Voice actors are, hands down, some of the hardest working people in the business. From lead characters in animated series (often, multiple series), to voice-over work, to film work, to background voices, to video games, these actors make it happen. They bring an animated character to life onscreen and give it its very soul. These are the people who are able to create singular, very unique characters using voice – a very specific tool that that have mastered in a unique way. These aren’t simply celebrities lending their well-known, unmasked voices to the latest animated blockbuster. These are the people who make a career out of crafting voices so uniquely different from one another that you would never guess they can come out of the same person.

Which brings me to the subject at hand: I Know that Voice is a new (and fascinating) documentary (produced by voice giant John DiMaggio of Futurama, Adventure Time) that explores the subject of voice acting by listening to the people who know the ins and outs better than anyone – the actors themselves. And it is AWESOME. Whether you are a fan of the medium or a complete novice, it is a highly interesting, educational, funny and revealing look at some of the hardest working actors that you never get to see. John DiMaggio, Tara Strong, Kevin Conroy, Billy West, Corey Burton, Mark Hamill, Nancy Cartwright, Kevin Michael Richardson…the list goes on and on.

And even though the runtime is only 90 minutes it is a wide-reaching and exhaustive look at this little corner of the craft. It interviews a large group of actors and gets various perspectives on what it takes to become a voice actor, how they got into the business, how they go about crafting a character, the demands of being in a booth and recording, challenges they have had to overcome, people in the industry who inspired them to pursue this art, and the sheer joy they feel by getting to do it every day.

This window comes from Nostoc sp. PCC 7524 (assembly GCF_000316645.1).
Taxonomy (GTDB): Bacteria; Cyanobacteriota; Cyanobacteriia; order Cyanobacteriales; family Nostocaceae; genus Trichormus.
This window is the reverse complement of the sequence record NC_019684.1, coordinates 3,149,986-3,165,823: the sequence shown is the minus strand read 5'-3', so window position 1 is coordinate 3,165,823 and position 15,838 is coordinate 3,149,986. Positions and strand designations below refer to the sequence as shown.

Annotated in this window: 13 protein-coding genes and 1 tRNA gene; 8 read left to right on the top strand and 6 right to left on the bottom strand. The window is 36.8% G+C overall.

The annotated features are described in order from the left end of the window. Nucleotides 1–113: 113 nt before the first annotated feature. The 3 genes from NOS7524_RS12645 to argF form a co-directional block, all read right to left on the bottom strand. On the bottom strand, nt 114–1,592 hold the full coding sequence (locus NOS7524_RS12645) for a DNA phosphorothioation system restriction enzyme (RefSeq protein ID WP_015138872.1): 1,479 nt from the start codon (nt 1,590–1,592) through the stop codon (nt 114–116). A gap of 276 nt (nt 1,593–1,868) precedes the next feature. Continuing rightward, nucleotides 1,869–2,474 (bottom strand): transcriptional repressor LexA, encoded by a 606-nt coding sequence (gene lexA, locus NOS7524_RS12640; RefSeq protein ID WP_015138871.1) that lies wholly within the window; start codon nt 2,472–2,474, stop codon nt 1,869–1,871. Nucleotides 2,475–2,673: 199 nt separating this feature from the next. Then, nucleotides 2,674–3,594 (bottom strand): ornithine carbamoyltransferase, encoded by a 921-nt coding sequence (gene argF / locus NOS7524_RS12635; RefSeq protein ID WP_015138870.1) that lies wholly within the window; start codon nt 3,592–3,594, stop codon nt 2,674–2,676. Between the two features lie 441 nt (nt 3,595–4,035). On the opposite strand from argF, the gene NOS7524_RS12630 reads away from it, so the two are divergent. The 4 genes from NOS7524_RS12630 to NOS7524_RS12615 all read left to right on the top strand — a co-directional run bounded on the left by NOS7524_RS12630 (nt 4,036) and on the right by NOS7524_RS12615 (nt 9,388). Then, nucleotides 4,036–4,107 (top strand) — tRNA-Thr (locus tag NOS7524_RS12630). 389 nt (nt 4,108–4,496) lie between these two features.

Through it all, you get a very candid glimpse of how immensely talented this group of people is. It’s always fascinating (and kind of unnerving) to watch a human being sitting in front of you suddenly morph into a human being with the voice of Bender. Or of Spongebob Squarepants. Or of Bubbles. We know in our brains that those voices probably come out of humans (we see names in the credits, and logically those voices come from somewhere), but seeing it done and hearing the artists describe how they conceptualize these characters and bring them to life is an entirely different level of understanding. And appreciation. The work they do is really amazing.

Not to mention complex – It’s more than just being able to do funny voices on command. It’s being able to do them through multiple takes, with multiple variations. It’s understanding how the character would express the lines on the page, and getting that across. It’s having a firm grasp on rhythm and tone and intonation, and applying all of these different elements to create a memorable performance.

This film is for everyone and offers a very unique perspective into the medium – that of the actors themselves. The people behind the microphone that are rarely in the spotlight, yet they are responsible for creating some of the most noteworthy and memorable characters in pop culture. This film simultaneously gives them their due and gives us a chance to peek behind the curtain to see exactly what goes into making these characters come to life.

I can’t recommend this one enough. I Know That Voice is now available on VOD, and hits DVD on June 17th You should definitely check it out.